Long story short, she wants to create a new authority called the New Jersey Health Care Facilities Financing Authority. A sort of development authority that might harness “private investment in health care services for the treatment and prevention of opioid and other substance use disorders (treatment and prevention services) to lower public expenditures related to those services.”

Sounds good until you remember NJ’s ghastly, shameful, jaw-dropping, Bizarro-world track record with authorities. With respect, her testimony was unconvincing; she cited Goldman Sachs like it was virtuous. It almost felt like she was pitching an idea—to provide loan guarantees to make rehab facilities a juicer target for Wall Street money—that wasn’t hers.

This feels charter school-ish to me; i.e. using schools (or in this case rehab centers) as an investment tool for banks like Goldman Sachs? Eyes wide open on this bill, y’all!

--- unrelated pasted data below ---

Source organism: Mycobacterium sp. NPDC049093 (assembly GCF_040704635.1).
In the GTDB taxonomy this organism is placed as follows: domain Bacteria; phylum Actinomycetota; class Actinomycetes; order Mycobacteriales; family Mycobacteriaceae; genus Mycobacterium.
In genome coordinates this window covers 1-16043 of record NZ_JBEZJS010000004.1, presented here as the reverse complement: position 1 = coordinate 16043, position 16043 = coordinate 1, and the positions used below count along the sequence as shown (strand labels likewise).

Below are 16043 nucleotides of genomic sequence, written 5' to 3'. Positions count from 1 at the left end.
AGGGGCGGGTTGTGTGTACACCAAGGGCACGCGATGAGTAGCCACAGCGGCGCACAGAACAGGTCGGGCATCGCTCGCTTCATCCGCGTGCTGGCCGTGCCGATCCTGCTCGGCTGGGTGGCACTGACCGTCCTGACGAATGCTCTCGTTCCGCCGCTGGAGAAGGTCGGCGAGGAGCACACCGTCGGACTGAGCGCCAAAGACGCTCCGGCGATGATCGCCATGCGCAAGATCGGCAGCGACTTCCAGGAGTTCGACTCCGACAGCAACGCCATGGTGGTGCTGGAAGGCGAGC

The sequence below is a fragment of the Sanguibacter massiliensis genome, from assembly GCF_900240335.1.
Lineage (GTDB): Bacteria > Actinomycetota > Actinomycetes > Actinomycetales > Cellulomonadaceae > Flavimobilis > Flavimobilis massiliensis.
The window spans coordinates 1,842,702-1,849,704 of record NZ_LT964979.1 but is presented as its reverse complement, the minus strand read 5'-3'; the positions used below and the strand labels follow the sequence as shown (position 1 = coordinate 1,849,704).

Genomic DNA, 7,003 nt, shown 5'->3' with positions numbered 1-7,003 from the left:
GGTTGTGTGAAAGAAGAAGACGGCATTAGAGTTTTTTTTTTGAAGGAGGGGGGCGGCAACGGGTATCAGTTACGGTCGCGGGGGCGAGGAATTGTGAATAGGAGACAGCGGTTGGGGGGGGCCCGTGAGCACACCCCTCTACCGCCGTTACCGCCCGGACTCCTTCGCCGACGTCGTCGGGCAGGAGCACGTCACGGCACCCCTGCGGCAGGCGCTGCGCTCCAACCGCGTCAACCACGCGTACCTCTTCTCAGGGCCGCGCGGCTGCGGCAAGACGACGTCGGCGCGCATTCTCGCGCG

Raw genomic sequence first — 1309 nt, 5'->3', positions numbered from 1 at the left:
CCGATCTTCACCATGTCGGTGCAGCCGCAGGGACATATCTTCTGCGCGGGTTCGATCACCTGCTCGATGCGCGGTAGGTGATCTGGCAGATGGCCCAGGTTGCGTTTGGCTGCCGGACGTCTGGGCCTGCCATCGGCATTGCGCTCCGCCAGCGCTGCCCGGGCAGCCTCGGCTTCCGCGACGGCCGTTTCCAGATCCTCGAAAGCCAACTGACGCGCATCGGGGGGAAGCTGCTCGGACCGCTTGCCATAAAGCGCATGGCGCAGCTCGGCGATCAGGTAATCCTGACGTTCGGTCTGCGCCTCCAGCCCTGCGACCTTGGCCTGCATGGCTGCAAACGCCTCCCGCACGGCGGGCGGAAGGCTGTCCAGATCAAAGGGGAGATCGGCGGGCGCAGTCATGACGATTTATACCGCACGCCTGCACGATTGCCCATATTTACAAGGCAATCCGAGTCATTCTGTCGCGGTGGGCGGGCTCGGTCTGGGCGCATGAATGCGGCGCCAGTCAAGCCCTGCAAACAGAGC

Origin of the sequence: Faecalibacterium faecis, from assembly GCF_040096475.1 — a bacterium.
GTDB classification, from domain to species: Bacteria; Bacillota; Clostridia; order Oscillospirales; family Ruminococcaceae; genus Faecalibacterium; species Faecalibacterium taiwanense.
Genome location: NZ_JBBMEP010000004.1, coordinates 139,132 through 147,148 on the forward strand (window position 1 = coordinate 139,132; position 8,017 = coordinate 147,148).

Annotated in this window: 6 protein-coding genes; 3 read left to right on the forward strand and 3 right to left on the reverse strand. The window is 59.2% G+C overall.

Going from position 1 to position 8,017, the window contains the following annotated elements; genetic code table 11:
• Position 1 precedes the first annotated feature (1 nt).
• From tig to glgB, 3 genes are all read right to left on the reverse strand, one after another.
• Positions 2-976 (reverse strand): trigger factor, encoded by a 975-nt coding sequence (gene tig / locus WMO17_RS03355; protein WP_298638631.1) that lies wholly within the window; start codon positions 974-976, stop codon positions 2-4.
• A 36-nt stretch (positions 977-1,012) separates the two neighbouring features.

(Note to Assemblywoman Downey: respectfully, I invite you to make your best pitch! You can use my column space to make the case case!)

5) Conservative Assemblywoman BettyLou DeCroce and I agree once every 198 months or so. Maybe less. But when she queried Assemblywoman Downey what happens if one of these treatment projects falls through—i.e.; who’s on the hook?—I was literally wondering the exact same thing.

No satisfying answer was forthcoming. Besides, what is success? Simply setting up a facility? Or actually getting people off drugs? Because those are totally different goalposts, a distinction Downey’s prepared remarks did not address.

4) So there’s this other bill, ACR-225, to establish a Joint Legislative Task Force on Addiction Prevention and Treatment. Don’t confuse this task force with the NJ Social Innovation Study Commission that’s part of  Assemblywoman Downey’s Health Care Facilities Financing Authority idea. Oy.

After hours of talk on several committees about billing, compliance, regulations, and insurance, I began to imagine what the Opiate Recovery Industrial Complex might look like. Shudder to think. These various, sundry agencies will be composed of politicians, many of whom created the current climate. More task forces, more agencies, more authorities.